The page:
In English. No prerequisites.
Love and death are overwhelming experiences that, in many ways, define our orientation toward the world. At the same time, love and death are not always describable within the framework of language. Nevertheless, authors have tried to capture some of their essence for centuries. In this course, we will be reading Russian short stories from the 19th through the 21st centuries that grapple with these two philosophically beguiling ideas. Authors like Pushkin, Gogol, Chekhov, Tolstoy, Gorky, Arbatova, and others ask: Does love exist and can it be knowable or comprehensible? Is death a self-evident end, or are we always already beings moving toward death from the moment we are born? We will explore these rich themes as offered by Russian writers in their philosophical, political, historical, and social contexts. All readings and discussions in English. No prerequisites.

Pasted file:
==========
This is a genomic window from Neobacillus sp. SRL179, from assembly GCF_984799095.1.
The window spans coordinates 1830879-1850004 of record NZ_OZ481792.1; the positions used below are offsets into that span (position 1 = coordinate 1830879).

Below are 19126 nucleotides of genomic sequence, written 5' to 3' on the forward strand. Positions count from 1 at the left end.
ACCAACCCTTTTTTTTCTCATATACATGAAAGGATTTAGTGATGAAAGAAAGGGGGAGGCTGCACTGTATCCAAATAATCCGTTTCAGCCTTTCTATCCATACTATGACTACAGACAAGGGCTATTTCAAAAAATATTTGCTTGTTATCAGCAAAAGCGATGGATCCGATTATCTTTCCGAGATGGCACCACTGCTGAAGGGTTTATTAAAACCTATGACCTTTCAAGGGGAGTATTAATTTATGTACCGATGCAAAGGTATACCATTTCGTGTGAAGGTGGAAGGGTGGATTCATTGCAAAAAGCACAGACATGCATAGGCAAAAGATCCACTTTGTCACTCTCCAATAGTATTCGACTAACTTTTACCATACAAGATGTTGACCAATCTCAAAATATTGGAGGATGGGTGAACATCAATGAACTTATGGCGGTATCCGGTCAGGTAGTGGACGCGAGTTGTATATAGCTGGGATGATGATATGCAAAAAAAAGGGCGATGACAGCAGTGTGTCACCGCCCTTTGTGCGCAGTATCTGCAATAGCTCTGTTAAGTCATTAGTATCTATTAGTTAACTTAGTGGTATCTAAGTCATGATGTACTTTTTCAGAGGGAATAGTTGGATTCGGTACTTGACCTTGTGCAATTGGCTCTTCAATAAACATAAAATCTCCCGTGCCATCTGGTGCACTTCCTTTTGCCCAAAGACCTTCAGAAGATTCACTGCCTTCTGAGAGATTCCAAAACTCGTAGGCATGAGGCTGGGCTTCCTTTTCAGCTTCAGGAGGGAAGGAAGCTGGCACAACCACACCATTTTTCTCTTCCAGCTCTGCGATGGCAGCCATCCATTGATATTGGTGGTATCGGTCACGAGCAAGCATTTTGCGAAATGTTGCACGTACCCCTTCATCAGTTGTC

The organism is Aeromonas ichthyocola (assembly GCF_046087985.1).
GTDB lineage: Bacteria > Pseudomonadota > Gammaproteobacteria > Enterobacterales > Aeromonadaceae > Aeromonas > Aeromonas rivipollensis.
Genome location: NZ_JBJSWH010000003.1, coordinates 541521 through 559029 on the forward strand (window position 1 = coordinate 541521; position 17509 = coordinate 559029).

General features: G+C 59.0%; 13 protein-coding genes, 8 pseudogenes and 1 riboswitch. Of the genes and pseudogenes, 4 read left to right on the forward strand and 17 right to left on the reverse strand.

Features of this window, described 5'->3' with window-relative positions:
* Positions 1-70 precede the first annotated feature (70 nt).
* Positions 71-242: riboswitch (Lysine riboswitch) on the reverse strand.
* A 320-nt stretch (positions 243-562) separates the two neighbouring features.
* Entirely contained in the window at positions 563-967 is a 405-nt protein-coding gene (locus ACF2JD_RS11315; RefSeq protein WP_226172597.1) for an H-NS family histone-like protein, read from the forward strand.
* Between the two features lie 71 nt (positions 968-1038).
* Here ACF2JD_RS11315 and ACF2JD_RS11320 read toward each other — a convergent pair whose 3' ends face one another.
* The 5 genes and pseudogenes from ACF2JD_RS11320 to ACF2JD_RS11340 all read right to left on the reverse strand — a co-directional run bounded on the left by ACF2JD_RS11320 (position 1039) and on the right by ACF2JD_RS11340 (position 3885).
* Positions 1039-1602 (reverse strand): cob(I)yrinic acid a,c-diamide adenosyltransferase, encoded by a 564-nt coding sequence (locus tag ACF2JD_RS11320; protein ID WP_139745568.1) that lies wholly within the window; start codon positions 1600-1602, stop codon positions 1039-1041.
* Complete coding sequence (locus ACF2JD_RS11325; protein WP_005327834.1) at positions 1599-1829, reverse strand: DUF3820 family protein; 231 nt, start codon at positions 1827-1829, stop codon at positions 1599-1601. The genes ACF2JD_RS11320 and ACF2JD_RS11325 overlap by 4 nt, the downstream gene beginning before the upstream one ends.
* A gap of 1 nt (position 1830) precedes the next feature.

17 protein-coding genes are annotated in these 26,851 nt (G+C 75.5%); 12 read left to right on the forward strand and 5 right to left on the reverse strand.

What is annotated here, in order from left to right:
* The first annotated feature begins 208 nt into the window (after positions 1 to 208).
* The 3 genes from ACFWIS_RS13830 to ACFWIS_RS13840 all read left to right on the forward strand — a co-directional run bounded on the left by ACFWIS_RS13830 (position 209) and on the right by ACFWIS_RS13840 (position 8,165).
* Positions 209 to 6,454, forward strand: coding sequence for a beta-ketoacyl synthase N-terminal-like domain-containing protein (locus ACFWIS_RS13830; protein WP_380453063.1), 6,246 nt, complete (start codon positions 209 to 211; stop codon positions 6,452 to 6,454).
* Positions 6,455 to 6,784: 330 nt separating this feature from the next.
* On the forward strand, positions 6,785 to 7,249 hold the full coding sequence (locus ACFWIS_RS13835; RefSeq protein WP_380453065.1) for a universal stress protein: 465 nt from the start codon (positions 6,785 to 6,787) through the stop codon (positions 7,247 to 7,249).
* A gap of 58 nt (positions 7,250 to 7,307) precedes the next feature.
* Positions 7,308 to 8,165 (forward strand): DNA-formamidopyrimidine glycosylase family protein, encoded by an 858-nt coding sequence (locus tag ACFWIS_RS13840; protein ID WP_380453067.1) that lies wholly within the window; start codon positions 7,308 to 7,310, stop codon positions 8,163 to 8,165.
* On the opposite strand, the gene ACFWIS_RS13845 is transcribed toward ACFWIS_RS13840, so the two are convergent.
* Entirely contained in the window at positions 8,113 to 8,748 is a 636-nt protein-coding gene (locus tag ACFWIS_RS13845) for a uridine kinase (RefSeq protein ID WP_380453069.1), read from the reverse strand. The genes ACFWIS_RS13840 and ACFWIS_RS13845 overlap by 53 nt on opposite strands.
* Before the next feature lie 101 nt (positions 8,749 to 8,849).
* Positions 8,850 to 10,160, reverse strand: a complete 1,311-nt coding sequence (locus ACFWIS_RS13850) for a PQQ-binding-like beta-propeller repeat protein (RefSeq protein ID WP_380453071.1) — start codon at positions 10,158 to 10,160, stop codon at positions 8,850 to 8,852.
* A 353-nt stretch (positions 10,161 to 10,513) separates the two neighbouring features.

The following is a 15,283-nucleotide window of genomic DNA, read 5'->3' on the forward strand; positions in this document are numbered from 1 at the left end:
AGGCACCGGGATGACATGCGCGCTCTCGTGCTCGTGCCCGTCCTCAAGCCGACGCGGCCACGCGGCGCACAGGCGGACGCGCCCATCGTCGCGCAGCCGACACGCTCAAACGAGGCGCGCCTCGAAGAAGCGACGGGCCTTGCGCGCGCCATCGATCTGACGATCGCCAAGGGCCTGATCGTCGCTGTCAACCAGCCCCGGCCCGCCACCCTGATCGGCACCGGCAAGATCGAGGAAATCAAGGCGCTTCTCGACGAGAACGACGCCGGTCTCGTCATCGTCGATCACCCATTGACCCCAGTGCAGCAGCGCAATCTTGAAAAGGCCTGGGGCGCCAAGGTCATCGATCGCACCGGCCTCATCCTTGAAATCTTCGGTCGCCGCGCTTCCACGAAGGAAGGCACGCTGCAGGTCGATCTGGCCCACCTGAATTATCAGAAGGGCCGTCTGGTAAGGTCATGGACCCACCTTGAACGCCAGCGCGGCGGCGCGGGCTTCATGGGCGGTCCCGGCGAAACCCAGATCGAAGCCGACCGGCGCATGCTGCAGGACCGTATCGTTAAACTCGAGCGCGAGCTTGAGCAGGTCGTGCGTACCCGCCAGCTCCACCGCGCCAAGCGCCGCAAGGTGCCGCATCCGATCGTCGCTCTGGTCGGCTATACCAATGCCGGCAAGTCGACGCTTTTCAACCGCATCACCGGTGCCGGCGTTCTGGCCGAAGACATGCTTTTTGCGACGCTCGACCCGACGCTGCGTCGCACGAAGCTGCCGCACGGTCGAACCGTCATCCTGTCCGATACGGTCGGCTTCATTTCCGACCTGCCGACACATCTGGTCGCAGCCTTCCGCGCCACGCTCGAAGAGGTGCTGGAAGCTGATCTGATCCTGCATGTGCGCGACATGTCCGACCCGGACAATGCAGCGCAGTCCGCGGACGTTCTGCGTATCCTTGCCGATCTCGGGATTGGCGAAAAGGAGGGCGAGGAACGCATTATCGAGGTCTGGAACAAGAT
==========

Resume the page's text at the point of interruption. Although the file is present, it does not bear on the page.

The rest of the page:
Required book: Russian Short Stories from Pushkin to Buida, ed. Robert Chandler (ISBN 9780140448467)
Other readings will be available on Canvas.
All readings and discussion in English. Fulfills SAS core goals AH o, p; WC d.